When it comes to data, redundancy is the best policy; backup, backup and backup again. This is doubly true where photos are involved, which is why professional photographers have gotten in the habit of keeping several external backups or using multiple cards for backup in DSLRs that support twin slots.
And now, Japanese company Amulet is hoping to add yet another layer of safety (and peace of mind) between you and the potential loss of your photos with its upcoming ‘Wise CF Card Duo.’ Read more…
A week ago we shared some reports that Toshiba was developing a re-focusable smartphone camera, but it looks like its sights are set on bigger fish than just Lytro’s market. While the photo world was focusing on the tiny re-focusing camera, Toshiba officially announced a new line of high performance CF cards that should blow the competition away and, the company hopes, secure one third of the CF market by 2015.
The new cards — dubbed the Exceria Pro series — are set to launch in Spring of this year and bring with them read and write speeds very near the theoretical 167MB/second max provided by the CF’s UDMA 7 interface.
Photographer Jeff Cable purchased a couple Canon 5D Mark IIIs recently and discovered that although the camera offers both SD and CF card slots, you should avoid the SD slot if you want maximum shooting speed. He writes,
[...] for some reason unbeknownst to me, Canon decided to build the 5D Mark III with one very fast CF slot which supports the newer UDMA7 protocol and a standard SD card slot which does NOT support the high speed standard [...] Without UHS [Ultra High Speed] support, the top speed that can be achieved by the SD card is 133x. This is true even if you purchase a 600x SD card and insert it in the camera. The best you will get is 133x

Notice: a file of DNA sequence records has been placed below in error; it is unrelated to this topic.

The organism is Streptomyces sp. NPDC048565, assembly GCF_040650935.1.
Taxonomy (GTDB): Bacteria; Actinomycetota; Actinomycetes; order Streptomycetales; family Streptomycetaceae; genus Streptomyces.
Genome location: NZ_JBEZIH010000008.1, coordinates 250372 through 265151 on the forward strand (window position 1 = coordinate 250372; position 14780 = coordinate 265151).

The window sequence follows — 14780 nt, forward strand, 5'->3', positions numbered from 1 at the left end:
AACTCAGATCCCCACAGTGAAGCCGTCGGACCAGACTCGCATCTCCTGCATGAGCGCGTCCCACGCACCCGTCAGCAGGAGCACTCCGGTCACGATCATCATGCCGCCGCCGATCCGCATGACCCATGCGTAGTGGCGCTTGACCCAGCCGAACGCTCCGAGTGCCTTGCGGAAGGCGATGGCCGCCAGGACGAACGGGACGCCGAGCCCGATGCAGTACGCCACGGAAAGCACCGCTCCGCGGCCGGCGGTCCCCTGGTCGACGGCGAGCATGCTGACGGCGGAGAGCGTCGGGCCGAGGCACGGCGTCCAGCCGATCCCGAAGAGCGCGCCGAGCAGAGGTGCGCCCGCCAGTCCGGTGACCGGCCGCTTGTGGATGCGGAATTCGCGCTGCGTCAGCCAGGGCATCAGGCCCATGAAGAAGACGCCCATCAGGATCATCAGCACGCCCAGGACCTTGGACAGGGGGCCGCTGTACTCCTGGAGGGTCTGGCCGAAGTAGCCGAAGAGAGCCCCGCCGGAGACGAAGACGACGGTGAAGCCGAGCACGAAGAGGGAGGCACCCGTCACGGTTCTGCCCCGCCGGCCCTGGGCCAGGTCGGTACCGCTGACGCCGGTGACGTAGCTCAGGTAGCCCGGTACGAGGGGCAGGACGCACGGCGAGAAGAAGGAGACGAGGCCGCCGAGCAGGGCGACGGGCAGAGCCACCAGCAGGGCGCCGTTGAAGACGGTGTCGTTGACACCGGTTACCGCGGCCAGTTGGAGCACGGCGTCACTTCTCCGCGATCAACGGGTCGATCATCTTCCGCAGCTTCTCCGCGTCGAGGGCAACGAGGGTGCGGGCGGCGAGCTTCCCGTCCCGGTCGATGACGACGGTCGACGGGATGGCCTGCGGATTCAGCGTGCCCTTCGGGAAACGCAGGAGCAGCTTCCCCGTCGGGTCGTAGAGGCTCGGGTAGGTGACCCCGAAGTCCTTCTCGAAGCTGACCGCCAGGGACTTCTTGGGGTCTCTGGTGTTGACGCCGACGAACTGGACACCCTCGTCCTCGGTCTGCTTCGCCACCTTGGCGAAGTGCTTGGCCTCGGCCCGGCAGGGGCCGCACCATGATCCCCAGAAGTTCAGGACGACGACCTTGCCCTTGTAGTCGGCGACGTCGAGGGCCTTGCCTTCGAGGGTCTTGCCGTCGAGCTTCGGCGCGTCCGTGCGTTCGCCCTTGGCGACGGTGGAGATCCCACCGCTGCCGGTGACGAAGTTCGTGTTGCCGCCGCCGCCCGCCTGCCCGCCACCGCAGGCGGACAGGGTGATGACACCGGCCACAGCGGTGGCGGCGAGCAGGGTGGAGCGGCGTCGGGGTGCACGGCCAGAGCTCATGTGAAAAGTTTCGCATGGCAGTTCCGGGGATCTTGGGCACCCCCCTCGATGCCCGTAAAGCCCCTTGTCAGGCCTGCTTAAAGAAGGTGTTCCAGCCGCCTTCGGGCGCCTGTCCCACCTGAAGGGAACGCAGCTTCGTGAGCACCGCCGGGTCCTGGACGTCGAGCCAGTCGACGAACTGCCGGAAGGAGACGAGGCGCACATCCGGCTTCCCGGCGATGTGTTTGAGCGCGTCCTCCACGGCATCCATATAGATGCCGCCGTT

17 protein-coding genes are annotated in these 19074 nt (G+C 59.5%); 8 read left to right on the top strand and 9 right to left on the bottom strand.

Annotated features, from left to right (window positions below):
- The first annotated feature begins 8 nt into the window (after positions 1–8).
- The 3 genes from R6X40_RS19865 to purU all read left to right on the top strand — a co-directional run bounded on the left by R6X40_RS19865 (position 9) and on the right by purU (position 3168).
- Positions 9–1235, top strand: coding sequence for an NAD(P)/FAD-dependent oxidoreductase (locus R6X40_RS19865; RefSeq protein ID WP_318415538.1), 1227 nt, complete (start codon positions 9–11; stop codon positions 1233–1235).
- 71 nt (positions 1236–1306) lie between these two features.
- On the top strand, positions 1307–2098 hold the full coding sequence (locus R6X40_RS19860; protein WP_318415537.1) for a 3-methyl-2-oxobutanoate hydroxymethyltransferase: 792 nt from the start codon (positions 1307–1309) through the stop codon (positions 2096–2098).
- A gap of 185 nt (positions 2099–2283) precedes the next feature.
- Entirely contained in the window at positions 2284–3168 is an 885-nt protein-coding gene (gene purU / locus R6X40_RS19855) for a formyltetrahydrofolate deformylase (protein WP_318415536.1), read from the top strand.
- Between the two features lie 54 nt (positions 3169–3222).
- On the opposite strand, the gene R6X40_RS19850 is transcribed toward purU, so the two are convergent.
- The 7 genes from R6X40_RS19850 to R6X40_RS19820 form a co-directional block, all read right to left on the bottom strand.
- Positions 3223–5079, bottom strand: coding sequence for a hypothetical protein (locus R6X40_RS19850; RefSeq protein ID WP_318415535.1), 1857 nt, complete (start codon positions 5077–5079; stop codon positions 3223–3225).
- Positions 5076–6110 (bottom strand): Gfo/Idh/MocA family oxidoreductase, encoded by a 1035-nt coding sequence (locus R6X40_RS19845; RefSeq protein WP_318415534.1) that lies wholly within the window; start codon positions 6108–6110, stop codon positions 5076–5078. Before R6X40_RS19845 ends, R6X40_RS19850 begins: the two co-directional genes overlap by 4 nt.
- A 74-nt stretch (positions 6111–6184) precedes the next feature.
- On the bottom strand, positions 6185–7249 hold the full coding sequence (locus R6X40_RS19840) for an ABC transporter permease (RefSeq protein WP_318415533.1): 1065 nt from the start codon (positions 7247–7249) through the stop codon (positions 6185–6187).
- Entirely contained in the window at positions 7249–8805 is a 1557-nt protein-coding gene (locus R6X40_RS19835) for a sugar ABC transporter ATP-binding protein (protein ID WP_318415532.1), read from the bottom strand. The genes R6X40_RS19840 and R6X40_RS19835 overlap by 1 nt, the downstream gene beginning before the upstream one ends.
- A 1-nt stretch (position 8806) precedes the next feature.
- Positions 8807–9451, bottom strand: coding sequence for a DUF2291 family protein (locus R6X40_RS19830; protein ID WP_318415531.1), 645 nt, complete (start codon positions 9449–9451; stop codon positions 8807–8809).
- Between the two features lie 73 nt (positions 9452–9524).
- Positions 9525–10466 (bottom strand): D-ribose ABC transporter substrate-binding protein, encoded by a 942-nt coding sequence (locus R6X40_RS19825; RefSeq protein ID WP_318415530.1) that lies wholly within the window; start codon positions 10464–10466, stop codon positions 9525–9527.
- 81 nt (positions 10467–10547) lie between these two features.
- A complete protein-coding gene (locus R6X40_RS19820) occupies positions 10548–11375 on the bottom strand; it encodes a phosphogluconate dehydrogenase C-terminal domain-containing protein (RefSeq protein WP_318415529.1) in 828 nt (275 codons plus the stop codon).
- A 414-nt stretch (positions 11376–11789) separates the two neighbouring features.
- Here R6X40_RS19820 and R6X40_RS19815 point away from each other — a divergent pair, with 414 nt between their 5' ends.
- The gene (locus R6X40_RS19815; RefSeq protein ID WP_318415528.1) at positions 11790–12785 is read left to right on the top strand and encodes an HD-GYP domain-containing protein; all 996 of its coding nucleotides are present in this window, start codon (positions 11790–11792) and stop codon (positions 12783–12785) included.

It turns out that the camera will default to the slowest card inserted. So, if you have a 1000x CF card in slot one and any SD card in the second slot, the very best buffer clear that will achieve is 133x.
It might not be a big deal for most photographers, but if your line of work requires clearing the camera’s buffer as quickly as possible, it something you might want to be aware of.
Why you should not put an SD card in your Canon 5D Mark III (via Photography Bay)
Image credit: Photograph by Jeff Cable